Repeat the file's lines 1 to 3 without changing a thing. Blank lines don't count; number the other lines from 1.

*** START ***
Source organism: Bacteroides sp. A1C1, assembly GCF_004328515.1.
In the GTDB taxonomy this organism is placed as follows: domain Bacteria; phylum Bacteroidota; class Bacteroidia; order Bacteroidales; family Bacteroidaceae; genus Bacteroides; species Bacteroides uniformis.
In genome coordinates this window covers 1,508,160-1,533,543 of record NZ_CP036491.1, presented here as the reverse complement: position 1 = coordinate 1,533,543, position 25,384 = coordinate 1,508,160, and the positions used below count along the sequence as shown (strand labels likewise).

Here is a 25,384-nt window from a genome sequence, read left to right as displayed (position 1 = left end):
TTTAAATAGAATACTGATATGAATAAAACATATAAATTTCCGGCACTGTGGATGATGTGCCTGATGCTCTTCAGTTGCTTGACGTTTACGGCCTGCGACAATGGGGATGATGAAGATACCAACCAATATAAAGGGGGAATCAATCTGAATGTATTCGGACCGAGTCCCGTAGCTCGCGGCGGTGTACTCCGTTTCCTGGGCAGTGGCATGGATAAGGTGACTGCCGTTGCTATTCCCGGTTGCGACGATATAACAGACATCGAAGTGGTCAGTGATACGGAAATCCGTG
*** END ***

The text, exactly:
Source organism: Bacteroides sp. A1C1, assembly GCF_004328515.1.
In the GTDB taxonomy this organism is placed as follows: domain Bacteria; phylum Bacteroidota; class Bacteroidia; order Bacteroidales; family Bacteroidaceae; genus Bacteroides; species Bacteroides uniformis.
In genome coordinates this window covers 1,508,160-1,533,543 of record NZ_CP036491.1, presented here as the reverse complement: position 1 = coordinate 1,533,543, position 25,384 = coordinate 1,508,160, and the positions used below count along the sequence as shown (strand labels likewise).